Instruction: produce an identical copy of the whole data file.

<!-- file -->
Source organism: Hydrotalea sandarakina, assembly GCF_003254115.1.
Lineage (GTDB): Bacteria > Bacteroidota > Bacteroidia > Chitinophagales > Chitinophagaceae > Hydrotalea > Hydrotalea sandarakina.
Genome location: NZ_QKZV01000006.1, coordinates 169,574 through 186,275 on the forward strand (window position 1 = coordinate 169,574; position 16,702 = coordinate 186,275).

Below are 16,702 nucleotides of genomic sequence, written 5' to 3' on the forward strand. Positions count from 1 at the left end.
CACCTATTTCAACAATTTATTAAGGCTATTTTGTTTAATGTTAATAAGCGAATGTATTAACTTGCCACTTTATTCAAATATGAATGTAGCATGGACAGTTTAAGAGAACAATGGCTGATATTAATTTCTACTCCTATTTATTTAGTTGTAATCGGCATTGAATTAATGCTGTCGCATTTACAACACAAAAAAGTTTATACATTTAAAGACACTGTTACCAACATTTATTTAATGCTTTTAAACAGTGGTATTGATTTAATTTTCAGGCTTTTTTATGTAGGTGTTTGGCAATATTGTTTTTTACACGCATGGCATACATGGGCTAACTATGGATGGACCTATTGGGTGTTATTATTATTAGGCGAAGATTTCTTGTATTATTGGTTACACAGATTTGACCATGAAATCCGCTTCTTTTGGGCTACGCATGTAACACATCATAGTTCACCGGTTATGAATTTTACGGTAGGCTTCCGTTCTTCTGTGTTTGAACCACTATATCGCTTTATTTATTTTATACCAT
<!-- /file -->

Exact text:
Source organism: Hydrotalea sandarakina, assembly GCF_003254115.1.
Lineage (GTDB): Bacteria > Bacteroidota > Bacteroidia > Chitinophagales > Chitinophagaceae > Hydrotalea > Hydrotalea sandarakina.
Genome location: NZ_QKZV01000006.1, coordinates 169,574 through 186,275 on the forward strand (window position 1 = coordinate 169,574; position 16,702 = coordinate 186,275).

Below are 16,702 nucleotides of genomic sequence, written 5' to 3' on the forward strand. Positions count from 1 at the left end.
CACCTATTTCAACAATTTATTAAGGCTATTTTGTTTAATGTTAATAAGCGAATGTATTAACTTGCCACTTTATTCAAATATGAATGTAGCATGGACAGTTTAAGAGAACAATGGCTGATATTAATTTCTACTCCTATTTATTTAGTTGTAATCGGCATTGAATTAATGCTGTCGCATTTACAACACAAAAAAGTTTATACATTTAAAGACACTGTTACCAACATTTATTTAATGCTTTTAAACAGTGGTATTGATTTAATTTTCAGGCTTTTTTATGTAGGTGTTTGGCAATATTGTTTTTTACACGCATGGCATACATGGGCTAACTATGGATGGACCTATTGGGTGTTATTATTATTAGGCGAAGATTTCTTGTATTATTGGTTACACAGATTTGACCATGAAATCCGCTTCTTTTGGGCTACGCATGTAACACATCATAGTTCACCGGTTATGAATTTTACGGTAGGCTTCCGTTCTTCTGTGTTTGAACCACTATATCGCTTTATTTATTTTATACCAT